THE TOP 5 THINGS INVESTORS NEED TO KNOW ABOUT INDONESIA
(1) Currency control
In general, there is no foreign currency control in Indonesia. However, Bank Indonesia’s regulations regarding foreign currency transactions against the rupiah by banks with local parties prohibits the purchase of foreign exchange against the rupiah from the commercial banking system in Indonesia by any person for amounts more that USD 100,000 per month in the absence of an underlying transaction. Additionally, companies should note that when requested by the respective commercial banks, they will need to provide proof of underlying transactions (e.g., contracts, invoices, etc.).
(2) Foreign ownership restriction
In Indonesia, there are different restrictions on foreign ownership for different business activities. For example, the current maximum foreign ownership for the public works sector ranges from 67% to 95%. As the levels of restrictions differ from year to year, investors will need to refer to the negative list (in accordance with the presidential regulation) for the latest information.
(3) Requirement of local representative/director
Under the Company Law/Investment Regulations, it is not mandatory for a Perseroan Terbatas Penanaman Modal Asing (PT PMA) to have a local representative/resident director. However, in practice, the PT PMA company will need to have at least one resident director (i.e., an Indonesian resident or a foreigner with an Indonesia work permit) in order to apply for the company’s tax ID number and any relevant business license.
(4) Application for licence
All PT PMA companies must obtain the Principal Licence before it can commence operations. Subsequently, the company should obtain the Business Licence (IU) or other activity-specific licences before it can commence revenue-generating activities. The company must also demonstrate that it has realised 100% of the Investment Plan that was proposed during the application of the Principal Licence. Investors should note that, in general, most business licence applications are one-off unless there are changes made to the business activities.
(5) Tax incentives
There are various tax credits and incentives available to foreign investors. For instance, large-scale investors that are involved in “pioneer industries” (e.g., petrochemical refineries and infrastructure) may be entitled to tax holidays ranging from 10% to 100% for a period from 5 to 10 years, beginning from the first date of commercial production. Additionally, PT PMA companies conducting business in Special Economic Zones (SEZ) may also enjoy tax facilities. However, the business activities of the said companies should cover those determined by each SEZ. As the tax incentives differ from year to year, investors are encouraged to seek professional tax advice prior to investing in Indonesia.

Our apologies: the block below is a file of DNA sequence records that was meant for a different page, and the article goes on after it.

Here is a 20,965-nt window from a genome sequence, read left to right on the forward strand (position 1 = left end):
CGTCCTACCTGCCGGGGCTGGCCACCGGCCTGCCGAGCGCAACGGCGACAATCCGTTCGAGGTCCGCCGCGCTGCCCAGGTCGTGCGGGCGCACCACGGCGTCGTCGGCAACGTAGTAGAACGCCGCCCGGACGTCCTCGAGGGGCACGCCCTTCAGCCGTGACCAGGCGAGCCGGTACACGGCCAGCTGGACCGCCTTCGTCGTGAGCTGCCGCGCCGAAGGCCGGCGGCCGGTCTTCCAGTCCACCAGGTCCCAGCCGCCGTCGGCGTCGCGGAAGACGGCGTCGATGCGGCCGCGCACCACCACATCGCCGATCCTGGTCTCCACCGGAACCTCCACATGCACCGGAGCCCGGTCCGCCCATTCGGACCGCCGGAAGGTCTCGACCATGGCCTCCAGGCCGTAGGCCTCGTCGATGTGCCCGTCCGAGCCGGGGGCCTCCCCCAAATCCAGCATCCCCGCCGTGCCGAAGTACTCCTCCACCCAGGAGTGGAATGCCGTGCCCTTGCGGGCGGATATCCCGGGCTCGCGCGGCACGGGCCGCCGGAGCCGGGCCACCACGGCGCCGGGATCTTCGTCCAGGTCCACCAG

THE IMPORTANCE OF WORKING WITH ADVISORS WHO KNOW INDONESIA
Investors will be able to:
- Understand the finer details of doing business in Indonesia
- Develop a greater appreciation of practical issues on the ground and the best ways to overcome them
- Better manage the budget for the incorporation and maintenance of the company
- Obtain holistic advice on advisory and compliance matters
YOUR IDEAL LAUNCHPAD INTO ASEAN
Singapore is an excellent base for reaching out to the region’s developing markets.
- Businesses in Singapore enjoy automatic tax and other benefits of intra-ASEAN trade. They also enjoy free trade and double tax agreement benefits that Singapore has with neighbouring countries such as China, India, Australia, Japan and South Korea
- Singapore is the de facto financial capital of ASEAN’s treasury function
- It enjoys a low corporate income tax rate (currently at 17%), has no tax payable on dividends earned externally from its borders (subject to meeting conditions) and offers tax incentives/financial assistance to small-medium enterprises wishing to establish operations overseas
- There is no capital gain tax. If a Singapore holding company were to sell its shares in the subsidiary and makes a profit, there is no capital gain tax at the Singapore holding company level